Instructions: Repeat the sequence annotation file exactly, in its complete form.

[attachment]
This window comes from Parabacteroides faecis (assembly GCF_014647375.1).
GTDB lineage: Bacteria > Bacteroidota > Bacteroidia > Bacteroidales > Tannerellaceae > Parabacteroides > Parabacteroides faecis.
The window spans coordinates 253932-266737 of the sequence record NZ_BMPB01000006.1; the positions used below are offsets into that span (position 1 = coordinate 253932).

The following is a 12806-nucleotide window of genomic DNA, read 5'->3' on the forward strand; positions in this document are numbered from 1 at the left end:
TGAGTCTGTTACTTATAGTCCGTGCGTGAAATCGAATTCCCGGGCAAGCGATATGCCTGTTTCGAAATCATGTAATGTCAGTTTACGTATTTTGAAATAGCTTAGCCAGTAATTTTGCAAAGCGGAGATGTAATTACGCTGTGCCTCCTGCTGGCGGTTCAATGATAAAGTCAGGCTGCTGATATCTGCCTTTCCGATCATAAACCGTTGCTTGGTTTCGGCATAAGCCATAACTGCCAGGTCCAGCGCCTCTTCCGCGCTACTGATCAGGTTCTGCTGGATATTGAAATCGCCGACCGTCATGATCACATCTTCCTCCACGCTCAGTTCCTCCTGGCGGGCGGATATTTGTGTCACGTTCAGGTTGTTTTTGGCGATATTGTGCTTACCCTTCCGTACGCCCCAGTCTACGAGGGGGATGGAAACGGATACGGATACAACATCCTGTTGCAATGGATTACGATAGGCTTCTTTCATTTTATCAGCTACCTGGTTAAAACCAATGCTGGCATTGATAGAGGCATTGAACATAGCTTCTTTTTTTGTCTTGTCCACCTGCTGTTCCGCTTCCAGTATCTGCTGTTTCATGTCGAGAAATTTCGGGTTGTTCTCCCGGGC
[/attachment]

This window comes from Parabacteroides faecis (assembly GCF_014647375.1).
GTDB lineage: Bacteria > Bacteroidota > Bacteroidia > Bacteroidales > Tannerellaceae > Parabacteroides > Parabacteroides faecis.
The window spans coordinates 253932-266737 of the sequence record NZ_BMPB01000006.1; the positions used below are offsets into that span (position 1 = coordinate 253932).

The following is a 12806-nucleotide window of genomic DNA, read 5'->3' on the forward strand; positions in this document are numbered from 1 at the left end:
TGAGTCTGTTACTTATAGTCCGTGCGTGAAATCGAATTCCCGGGCAAGCGATATGCCTGTTTCGAAATCATGTAATGTCAGTTTACGTATTTTGAAATAGCTTAGCCAGTAATTTTGCAAAGCGGAGATGTAATTACGCTGTGCCTCCTGCTGGCGGTTCAATGATAAAGTCAGGCTGCTGATATCTGCCTTTCCGATCATAAACCGTTGCTTGGTTTCGGCATAAGCCATAACTGCCAGGTCCAGCGCCTCTTCCGCGCTACTGATCAGGTTCTGCTGGATATTGAAATCGCCGACCGTCATGATCACATCTTCCTCCACGCTCAGTTCCTCCTGGCGGGCGGATATTTGTGTCACGTTCAGGTTGTTTTTGGCGATATTGTGCTTACCCTTCCGTACGCCCCAGTCTACGAGGGGGATGGAAACGGATACGGATACAACATCCTGTTGCAATGGATTACGATAGGCTTCTTTCATTTTATCAGCTACCTGGTTAAAACCAATGCTGGCATTGATAGAGGCATTGAACATAGCTTCTTTTTTTGTCTTGTCCACCTGCTGTTCCGCTTCCAGTATCTGCTGTTTCATGTCGAGAAATTTCGGGTTGTTCTCCCGGGC